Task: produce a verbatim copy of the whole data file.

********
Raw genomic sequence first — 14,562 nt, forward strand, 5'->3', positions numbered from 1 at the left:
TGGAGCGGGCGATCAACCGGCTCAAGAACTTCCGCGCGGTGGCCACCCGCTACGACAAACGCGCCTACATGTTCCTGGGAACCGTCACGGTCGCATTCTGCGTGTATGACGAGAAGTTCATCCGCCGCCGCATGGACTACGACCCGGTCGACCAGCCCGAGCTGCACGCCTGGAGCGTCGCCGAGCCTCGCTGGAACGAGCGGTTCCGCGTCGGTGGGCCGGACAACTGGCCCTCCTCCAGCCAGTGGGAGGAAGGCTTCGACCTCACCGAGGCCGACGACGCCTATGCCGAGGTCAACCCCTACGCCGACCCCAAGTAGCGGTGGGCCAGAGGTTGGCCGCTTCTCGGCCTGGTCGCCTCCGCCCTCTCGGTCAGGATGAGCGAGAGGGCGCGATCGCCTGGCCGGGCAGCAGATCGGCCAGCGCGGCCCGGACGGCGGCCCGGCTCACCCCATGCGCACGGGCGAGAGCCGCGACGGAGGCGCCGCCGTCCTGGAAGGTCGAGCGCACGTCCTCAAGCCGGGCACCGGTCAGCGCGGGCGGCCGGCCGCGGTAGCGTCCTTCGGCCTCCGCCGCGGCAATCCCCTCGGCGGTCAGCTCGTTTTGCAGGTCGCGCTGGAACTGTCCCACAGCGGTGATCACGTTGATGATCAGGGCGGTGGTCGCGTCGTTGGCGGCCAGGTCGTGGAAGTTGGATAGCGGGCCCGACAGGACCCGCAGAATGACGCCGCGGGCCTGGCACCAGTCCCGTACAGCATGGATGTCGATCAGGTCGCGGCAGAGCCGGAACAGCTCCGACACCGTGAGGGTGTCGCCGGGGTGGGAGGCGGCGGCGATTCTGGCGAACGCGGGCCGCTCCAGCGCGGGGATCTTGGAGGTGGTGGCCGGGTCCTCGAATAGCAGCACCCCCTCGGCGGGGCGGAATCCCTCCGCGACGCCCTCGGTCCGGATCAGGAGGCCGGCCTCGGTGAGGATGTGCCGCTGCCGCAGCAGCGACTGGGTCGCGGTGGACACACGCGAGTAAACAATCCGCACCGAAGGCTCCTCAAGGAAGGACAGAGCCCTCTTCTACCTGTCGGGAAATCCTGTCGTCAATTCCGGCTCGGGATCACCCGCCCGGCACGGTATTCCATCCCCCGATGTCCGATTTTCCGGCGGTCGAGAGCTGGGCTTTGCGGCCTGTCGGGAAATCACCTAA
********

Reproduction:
Raw genomic sequence first — 14,562 nt, forward strand, 5'->3', positions numbered from 1 at the left:
TGGAGCGGGCGATCAACCGGCTCAAGAACTTCCGCGCGGTGGCCACCCGCTACGACAAACGCGCCTACATGTTCCTGGGAACCGTCACGGTCGCATTCTGCGTGTATGACGAGAAGTTCATCCGCCGCCGCATGGACTACGACCCGGTCGACCAGCCCGAGCTGCACGCCTGGAGCGTCGCCGAGCCTCGCTGGAACGAGCGGTTCCGCGTCGGTGGGCCGGACAACTGGCCCTCCTCCAGCCAGTGGGAGGAAGGCTTCGACCTCACCGAGGCCGACGACGCCTATGCCGAGGTCAACCCCTACGCCGACCCCAAGTAGCGGTGGGCCAGAGGTTGGCCGCTTCTCGGCCTGGTCGCCTCCGCCCTCTCGGTCAGGATGAGCGAGAGGGCGCGATCGCCTGGCCGGGCAGCAGATCGGCCAGCGCGGCCCGGACGGCGGCCCGGCTCACCCCATGCGCACGGGCGAGAGCCGCGACGGAGGCGCCGCCGTCCTGGAAGGTCGAGCGCACGTCCTCAAGCCGGGCACCGGTCAGCGCGGGCGGCCGGCCGCGGTAGCGTCCTTCGGCCTCCGCCGCGGCAATCCCCTCGGCGGTCAGCTCGTTTTGCAGGTCGCGCTGGAACTGTCCCACAGCGGTGATCACGTTGATGATCAGGGCGGTGGTCGCGTCGTTGGCGGCCAGGTCGTGGAAGTTGGATAGCGGGCCCGACAGGACCCGCAGAATGACGCCGCGGGCCTGGCACCAGTCCCGTACAGCATGGATGTCGATCAGGTCGCGGCAGAGCCGGAACAGCTCCGACACCGTGAGGGTGTCGCCGGGGTGGGAGGCGGCGGCGATTCTGGCGAACGCGGGCCGCTCCAGCGCGGGGATCTTGGAGGTGGTGGCCGGGTCCTCGAATAGCAGCACCCCCTCGGCGGGGCGGAATCCCTCCGCGACGCCCTCGGTCCGGATCAGGAGGCCGGCCTCGGTGAGGATGTGCCGCTGCCGCAGCAGCGACTGGGTCGCGGTGGACACACGCGAGTAAACAATCCGCACCGAAGGCTCCTCAAGGAAGGACAGAGCCCTCTTCTACCTGTCGGGAAATCCTGTCGTCAATTCCGGCTCGGGATCACCCGCCCGGCACGGTATTCCATCCCCCGATGTCCGATTTTCCGGCGGTCGAGAGCTGGGCTTTGCGGCCTGTCGGGAAATCACCTAA